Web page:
Further to Fraser Guild's letter (28 August, Insurance Times) I too found considerable interest in the thoughtful presentation by Andy Brown (14 August, Insurance Times), highlighting the all-too familiar reported incidence of railway level crossing accidents.

Let us not kid ourselves that level crossing accidents are a recent occurrence or even a growing trend. They have been occurring since the dawn of the Victorian obsession with railway transportation, somewhat prior to the advent of the motor car. So-called modern barriers have been around for many years.

One would think however, from reading Fraser Guild's comments, that the dear old motorist is drawn into some type of hidden trap on approaching railway level crossings by road. Astonishingly, he proffers not one substantive remark about the negligence of motorists who cause these accidents, often with far-reaching consequences, by their ignorance of warning signs and other cautionary notices and barriers, and their failure to observe the simple expedient of taking proper care behind the wheel.

Where notices are posted in one language - and let it not be forgotten this also applies to continental railways - it takes somewhat less than a genius to work out the risk of colliding with a train going about its legitimate business carrying several thousand tons of momentum at a level crossing. Failing to proceed with proper caution while in charge of a motor car is an inexcusable neglect of a motorist's duty of care and ought quite rightly to lead to conviction under the applicable law. We know that the risk of killing a child on the road doubles between the speeds of 30mph and 35mph; why do motorists not understand the damage being hit by a moving train will do?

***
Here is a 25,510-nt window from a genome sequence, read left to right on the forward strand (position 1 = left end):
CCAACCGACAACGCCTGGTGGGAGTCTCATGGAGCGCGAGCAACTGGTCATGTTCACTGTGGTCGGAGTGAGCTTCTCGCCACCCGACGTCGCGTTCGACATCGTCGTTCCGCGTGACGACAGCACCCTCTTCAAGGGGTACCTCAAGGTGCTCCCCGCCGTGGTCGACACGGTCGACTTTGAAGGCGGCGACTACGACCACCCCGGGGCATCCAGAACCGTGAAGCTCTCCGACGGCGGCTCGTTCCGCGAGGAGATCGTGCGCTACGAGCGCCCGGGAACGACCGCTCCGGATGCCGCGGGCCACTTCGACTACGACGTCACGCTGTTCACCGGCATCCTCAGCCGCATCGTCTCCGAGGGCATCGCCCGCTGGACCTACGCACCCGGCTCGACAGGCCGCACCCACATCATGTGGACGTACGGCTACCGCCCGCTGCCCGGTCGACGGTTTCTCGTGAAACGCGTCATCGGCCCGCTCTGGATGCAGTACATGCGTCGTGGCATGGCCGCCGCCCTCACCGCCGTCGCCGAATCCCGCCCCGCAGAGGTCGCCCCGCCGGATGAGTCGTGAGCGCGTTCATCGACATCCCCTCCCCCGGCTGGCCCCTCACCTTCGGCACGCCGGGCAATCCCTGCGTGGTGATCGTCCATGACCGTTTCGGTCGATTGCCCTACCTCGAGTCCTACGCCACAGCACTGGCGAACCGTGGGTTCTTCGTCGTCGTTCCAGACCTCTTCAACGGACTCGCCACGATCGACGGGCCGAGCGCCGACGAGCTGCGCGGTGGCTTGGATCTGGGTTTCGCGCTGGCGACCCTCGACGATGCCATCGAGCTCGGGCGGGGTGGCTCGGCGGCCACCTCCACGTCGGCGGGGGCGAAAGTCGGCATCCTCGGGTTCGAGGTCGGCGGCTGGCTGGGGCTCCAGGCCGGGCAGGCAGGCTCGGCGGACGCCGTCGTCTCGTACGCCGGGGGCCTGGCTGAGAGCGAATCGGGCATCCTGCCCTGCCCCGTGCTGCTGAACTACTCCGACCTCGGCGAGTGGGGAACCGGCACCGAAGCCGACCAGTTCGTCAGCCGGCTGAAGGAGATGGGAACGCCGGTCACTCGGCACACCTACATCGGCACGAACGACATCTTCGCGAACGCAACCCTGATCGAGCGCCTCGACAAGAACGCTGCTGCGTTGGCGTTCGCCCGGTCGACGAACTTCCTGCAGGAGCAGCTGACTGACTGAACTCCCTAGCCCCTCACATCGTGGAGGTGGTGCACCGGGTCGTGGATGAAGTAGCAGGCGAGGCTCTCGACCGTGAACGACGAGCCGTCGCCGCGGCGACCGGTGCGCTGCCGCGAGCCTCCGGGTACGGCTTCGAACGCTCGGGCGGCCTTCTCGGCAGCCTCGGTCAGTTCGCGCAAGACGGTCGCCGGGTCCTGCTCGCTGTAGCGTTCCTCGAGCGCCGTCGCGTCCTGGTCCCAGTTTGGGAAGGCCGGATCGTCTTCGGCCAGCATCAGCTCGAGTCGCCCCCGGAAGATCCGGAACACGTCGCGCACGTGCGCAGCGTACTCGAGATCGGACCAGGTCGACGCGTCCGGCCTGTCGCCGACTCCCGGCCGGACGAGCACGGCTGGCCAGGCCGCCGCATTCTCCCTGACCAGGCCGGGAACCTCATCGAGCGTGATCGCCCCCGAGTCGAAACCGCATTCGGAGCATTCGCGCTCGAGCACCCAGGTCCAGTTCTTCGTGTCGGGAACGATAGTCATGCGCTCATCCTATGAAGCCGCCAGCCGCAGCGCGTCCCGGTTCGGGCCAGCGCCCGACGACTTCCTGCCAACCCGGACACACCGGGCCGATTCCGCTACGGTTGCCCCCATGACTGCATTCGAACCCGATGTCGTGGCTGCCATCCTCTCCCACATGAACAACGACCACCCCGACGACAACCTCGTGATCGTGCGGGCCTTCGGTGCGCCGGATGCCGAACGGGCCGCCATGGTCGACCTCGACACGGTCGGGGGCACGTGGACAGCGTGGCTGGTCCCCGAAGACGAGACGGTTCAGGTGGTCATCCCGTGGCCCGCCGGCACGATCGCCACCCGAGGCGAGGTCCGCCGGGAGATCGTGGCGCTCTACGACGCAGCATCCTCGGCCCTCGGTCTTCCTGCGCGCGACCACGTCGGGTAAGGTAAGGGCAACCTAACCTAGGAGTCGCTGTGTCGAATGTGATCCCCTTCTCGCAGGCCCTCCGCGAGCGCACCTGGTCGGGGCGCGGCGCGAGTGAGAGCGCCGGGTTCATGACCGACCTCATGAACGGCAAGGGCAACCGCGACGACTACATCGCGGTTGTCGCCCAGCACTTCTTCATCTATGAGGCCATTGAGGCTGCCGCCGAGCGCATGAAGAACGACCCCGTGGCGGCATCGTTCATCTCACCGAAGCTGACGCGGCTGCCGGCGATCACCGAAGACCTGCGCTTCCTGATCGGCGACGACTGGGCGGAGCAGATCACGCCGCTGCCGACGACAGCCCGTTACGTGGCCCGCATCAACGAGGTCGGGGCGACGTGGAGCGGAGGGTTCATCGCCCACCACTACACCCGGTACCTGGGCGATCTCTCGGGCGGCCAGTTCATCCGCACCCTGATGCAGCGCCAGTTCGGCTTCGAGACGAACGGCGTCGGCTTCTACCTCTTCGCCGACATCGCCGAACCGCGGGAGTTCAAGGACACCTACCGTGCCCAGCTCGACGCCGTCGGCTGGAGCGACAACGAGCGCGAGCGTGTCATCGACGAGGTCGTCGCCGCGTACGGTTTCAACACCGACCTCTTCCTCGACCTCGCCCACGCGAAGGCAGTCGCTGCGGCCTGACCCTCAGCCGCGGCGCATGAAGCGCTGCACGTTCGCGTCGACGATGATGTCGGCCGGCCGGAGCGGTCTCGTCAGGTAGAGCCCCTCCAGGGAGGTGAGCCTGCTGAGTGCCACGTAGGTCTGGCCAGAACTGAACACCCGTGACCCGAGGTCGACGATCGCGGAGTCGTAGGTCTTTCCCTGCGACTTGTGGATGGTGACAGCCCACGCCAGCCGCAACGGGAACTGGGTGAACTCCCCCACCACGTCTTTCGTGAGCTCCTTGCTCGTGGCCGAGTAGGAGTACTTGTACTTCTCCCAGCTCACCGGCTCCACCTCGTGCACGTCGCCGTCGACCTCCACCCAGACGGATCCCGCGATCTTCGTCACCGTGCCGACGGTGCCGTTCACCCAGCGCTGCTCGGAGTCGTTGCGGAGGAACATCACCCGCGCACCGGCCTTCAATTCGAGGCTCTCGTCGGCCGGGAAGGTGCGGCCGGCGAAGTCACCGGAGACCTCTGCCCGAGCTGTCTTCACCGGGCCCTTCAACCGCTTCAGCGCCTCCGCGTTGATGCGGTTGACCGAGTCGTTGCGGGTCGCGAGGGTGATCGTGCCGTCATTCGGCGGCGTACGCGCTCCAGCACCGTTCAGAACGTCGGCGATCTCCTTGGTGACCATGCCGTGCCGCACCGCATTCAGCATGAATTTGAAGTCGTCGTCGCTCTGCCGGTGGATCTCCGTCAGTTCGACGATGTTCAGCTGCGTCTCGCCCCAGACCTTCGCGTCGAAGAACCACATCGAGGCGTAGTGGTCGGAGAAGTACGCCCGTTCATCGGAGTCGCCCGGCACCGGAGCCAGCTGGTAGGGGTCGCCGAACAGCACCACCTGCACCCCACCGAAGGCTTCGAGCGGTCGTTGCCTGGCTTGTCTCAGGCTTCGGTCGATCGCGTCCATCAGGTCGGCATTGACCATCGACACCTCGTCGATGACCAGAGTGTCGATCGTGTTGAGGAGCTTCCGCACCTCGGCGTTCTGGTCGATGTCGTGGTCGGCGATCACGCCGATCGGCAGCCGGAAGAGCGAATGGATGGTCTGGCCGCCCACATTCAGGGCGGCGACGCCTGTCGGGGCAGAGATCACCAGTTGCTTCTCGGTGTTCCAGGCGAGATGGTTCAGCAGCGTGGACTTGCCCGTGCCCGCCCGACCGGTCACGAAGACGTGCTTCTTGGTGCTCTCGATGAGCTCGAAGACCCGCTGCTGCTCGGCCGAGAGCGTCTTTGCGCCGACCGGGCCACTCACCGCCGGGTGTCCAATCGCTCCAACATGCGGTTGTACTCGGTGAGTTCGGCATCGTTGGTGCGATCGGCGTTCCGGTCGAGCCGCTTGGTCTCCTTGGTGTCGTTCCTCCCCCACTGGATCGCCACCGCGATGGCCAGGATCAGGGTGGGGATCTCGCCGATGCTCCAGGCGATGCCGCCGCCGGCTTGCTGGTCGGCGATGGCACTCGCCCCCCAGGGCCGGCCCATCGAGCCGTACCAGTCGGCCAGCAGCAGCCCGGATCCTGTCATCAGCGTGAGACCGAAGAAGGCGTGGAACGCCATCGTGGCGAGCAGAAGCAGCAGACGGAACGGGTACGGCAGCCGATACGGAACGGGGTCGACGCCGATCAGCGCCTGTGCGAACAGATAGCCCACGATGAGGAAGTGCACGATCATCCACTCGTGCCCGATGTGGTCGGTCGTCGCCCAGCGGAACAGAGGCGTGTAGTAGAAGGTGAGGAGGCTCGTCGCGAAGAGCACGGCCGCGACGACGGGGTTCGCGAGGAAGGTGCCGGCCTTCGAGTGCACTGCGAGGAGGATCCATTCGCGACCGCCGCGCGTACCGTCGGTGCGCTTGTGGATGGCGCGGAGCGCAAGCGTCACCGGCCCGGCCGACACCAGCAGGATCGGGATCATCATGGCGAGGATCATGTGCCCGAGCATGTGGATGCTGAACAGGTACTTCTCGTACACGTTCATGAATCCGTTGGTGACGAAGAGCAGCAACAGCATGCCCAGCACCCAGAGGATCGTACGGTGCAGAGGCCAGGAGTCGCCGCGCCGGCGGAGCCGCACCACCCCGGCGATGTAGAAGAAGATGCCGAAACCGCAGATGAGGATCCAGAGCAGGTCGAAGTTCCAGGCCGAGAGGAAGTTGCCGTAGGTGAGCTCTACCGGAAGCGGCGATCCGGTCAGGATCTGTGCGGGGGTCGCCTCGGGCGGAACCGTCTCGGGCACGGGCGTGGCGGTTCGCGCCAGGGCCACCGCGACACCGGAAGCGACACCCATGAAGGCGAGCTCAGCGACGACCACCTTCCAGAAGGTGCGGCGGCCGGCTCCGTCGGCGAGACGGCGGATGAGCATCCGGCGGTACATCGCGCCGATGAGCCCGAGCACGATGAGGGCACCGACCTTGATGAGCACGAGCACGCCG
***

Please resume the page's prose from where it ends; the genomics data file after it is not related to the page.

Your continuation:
What is even less acceptable in these circumstances is drivers' putting the lives of innocent children at risk. Until the popular media understand this basic logic, the railways (and other landowners) will continue to shoulder far more than a reasonable share of public opprobrium over these tragic events.

Brown seems to understand the situation far better, judging by his measured approach. It would be rewarding to see insurers, hard pressed as they have been of late, jumping in behind his proposal to combine improved all-encompassing risk management initiatives with education of the wider, motoring community, especially those who put the lives of themselves and others in peril by refusing to drive safely.

Geoff Manger
Petts Wood